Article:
Background: Combined resection of solitary synchronous brain metastases and non-small-cell lung cancer has been shown to be successful. Thus, we proposed combining the surgery of solitary, extracranial metastases, and resectable lung cancer.
Methods: Between March 1987 and December 1994, surgery was performed on nine patients with non-small-cell lung cancer with synchronous, solitary, extracranial, or distant metastasis: adrenal (n = 5), cutaneous (n = 2), axillary lymph node (n = 1) and kidney (n = 1). Criteria for operating on these patients included: primary tumor that was locally resectable in a radical manner, non-small-cell histology, no preoperative evidence of N2 disease, complete resection of histologically proven metastasis, and absence of other metastases found with computed tomography or bone scan.
Results: Resection of the primary tumor and solitary metastases was achieved in all patients. Primary tumor was always resected by lobectomy. No mortality or major morbidity was reported. Five-year survival rate was 55.6%. Five patients who had adrenal (n = 3), or skin (n = 1), or axillary (n = 1) metastases, survived more than 5 years. All N2 patients (n = 2) died.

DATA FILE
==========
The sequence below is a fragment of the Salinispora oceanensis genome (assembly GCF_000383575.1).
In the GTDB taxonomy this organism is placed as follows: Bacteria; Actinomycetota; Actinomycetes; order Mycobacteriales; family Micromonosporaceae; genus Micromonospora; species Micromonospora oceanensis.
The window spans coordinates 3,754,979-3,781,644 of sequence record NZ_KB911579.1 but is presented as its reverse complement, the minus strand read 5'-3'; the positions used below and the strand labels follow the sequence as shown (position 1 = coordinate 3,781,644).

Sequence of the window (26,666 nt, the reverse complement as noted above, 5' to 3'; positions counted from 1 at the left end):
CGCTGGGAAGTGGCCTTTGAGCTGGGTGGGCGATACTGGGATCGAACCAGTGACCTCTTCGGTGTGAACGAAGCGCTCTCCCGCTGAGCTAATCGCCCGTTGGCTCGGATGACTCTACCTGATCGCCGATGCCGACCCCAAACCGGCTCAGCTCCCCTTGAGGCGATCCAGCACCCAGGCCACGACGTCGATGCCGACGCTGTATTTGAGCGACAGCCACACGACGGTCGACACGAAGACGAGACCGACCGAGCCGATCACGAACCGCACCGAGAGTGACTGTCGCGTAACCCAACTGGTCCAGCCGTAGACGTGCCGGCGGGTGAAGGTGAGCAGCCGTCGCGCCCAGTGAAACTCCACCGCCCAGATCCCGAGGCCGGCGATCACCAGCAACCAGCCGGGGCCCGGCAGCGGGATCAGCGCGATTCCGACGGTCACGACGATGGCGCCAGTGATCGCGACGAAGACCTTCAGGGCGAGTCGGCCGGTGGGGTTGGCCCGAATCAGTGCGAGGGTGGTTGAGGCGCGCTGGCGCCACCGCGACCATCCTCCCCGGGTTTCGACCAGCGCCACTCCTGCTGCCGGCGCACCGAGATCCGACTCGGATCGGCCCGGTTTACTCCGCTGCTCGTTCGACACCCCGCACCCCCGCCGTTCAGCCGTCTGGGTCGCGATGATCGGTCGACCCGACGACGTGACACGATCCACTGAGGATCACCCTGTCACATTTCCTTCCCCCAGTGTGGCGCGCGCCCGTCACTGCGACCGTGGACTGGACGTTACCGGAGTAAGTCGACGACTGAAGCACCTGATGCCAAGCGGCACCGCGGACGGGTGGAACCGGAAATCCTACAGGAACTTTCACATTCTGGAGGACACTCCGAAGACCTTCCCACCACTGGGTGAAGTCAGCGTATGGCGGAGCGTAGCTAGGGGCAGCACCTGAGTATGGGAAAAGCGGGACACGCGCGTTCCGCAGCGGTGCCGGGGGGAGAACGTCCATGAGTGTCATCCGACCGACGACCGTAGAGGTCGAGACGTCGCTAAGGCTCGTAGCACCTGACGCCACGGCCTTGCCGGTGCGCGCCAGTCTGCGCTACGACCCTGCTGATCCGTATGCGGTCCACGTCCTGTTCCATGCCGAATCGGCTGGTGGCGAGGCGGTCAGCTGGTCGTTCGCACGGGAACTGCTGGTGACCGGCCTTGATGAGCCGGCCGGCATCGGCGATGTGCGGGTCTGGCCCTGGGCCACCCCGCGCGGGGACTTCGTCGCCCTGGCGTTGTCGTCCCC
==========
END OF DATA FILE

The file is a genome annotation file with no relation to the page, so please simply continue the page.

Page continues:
Conclusions: The presence of solitary, distant metastasis should not be considered, per se, a factor for denying surgery for locally resectable, non-small-cell lung cancer. Unexpected, prolonged survival was demonstrated in our limited series.